Notes on Rsync Server scalability for hosting backup data

Hi everyone,

Many of you who run our own I.T. consulting practice have been interested in hosting your clients’ data. In fact, over the last month, we’ve discovered that many of you have already tested out our Rsync engine for the purposes of synchronising files, SQL and Exchange databases offsite.

The question of scalability has recently been asked – that is, how many clients, how many simultaneous backups, how much data, can I host on a single machine?

That’s a very open-ended question – like asking how many websites you can host on a single webserver. So while the answer is “it depends…”, I’ll putting out some basic pointers here to get everyone started, and look at publishing some case studies in a few months time once we have solid data from “out in the field”.

When it comes to Rsync hosting, scalability is a combination of disk speed and CPU speed – but typically a good combination of both will outperform a super CPU with average disk. Also, I believe that having multiple “good” servers will definitely outperform one “great” server – a bit like how Google uses lots of average bits of hardware instead of one supercomputer.

There are also two stages of the backup – the in-file delta calculation stage that is disk/CPU bound, and the transmission stage which is largely network bound.

[ In-file delta calculation stage ]
– Source machine calculates quick checksum – generally disk bound
– Data host calculates quick checksum – generally disk bound
– Source machine calculates detailed checksums – CPU and disk bound
– Data host calculates detailed checksums – CPU and disk bound
[ Transmission stage ]
– In-file deltas are transmitted – network and disk bound, with some load on CPU

In-file delta calculations are a function of file size – calculating checksums on small files (say <10 MB) is extremely fast, but on huge files (50 gig) it’s slow. So if you know that you’ve got clients with huge files, be prepared for poor scalability. But if your files are generally small, then scalability will be very good. We’ve found that on a reasonable spec desktop hardware with a Quad core processor, a checksum takes 20% CPU (ie. one core) at the speed of about 1 GB per minute.

From a “common sense” point of view, if your server has 4 cores (eg. 2 CPUs and 2 cores per CPU) then it should be able to handle 4 simultaneous in-file delta calculations easily, with the disk speed being the limiting factor. However, if you try 10 simultaneous in-file delta calculations, then performance will slow down.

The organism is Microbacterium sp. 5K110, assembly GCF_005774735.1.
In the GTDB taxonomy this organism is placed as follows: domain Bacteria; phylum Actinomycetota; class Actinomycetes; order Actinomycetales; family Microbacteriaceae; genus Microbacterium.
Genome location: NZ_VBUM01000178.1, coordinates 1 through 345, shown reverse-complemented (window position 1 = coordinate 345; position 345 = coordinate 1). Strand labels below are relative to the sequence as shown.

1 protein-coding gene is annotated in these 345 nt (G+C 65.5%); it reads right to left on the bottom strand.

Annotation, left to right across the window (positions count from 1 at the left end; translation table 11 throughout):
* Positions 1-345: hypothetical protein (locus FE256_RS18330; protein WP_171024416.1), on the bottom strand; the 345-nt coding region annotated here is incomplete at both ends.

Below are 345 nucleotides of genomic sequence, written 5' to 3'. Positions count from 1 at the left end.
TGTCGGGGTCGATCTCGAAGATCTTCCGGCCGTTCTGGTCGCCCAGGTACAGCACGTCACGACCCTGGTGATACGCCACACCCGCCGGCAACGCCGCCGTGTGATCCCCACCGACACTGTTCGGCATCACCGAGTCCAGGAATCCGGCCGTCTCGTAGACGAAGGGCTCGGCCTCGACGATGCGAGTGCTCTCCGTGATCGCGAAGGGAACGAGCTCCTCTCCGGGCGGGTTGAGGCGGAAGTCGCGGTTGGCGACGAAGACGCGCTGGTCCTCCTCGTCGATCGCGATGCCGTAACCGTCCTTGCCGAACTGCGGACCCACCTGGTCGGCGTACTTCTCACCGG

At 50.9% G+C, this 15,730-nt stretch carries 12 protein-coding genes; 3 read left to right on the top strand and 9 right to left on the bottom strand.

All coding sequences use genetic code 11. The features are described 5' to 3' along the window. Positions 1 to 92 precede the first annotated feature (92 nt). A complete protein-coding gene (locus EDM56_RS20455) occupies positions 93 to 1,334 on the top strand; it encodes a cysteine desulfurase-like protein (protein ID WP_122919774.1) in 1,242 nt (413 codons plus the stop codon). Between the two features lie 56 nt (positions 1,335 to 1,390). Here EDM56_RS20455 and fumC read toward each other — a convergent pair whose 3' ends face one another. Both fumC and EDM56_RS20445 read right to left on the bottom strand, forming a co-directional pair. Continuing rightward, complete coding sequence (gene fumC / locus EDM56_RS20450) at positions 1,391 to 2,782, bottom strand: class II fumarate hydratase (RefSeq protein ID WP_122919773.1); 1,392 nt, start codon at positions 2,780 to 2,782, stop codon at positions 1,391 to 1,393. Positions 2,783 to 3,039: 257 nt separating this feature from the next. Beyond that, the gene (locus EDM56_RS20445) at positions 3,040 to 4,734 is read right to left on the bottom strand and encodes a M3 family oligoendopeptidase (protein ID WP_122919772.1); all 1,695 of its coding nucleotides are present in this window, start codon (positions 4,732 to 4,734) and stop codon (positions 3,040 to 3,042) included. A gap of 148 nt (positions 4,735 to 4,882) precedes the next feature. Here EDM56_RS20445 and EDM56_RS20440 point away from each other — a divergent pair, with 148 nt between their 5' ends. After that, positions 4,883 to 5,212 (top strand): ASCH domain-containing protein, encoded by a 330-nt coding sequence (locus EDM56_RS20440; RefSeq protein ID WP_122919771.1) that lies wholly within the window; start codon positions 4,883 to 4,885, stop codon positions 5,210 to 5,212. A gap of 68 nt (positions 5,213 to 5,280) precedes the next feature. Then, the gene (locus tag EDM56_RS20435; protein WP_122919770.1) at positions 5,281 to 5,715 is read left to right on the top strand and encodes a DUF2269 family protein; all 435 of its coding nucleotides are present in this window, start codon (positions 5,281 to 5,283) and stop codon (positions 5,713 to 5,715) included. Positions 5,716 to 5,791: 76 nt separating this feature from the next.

So we recommend staggering your backup jobs. If one client’s backup starts at 9pm, start the next one at 9:10pm, and the third at 9:20pm.

The thing to note is that many of you will be hosting data for your clients in the same timezone, so the backup activity will most likely occur overnight – when your clients’ internet connections are available for use.

This means that your scalability will be reduced somewhat – for example, if you have an 8 hour backup window, you’ll be able to host only 1/3 the amount of clients/data as if you had a 24 hour backup window (such as clients in different timezones).

Now, over time we’ll be working with our partners to obtain some empirical results. We’ll also be looking to see what we can do with checksum caching, which will further improve scalability. But until then, here is a summary of our recommendations:

• Prefer multiple good machines over a super machine. That means, if you have a budget of $10,000, you’ll most likely get better performance from two $5,000 servers instead of one $10,000 server. [Also note that the performance difference between a $5,000 and $10,000 server might be 50%, not 100% as the price would suggest.]
• Stagger your backups. Don’t set them off at the same time – instead, stagger them by a reasonable interval, like 5 or 10 minutes.
• If you’ve got clients with large database files, expect lower scalability than having many smaller files

Hope this helps!

Oh, and for a limited time, we’ll be working with our partners to analyse load on their backup servers and to help architect scalable backup solutions. If you’re interested in participating, please contact me in our Melbourne office.



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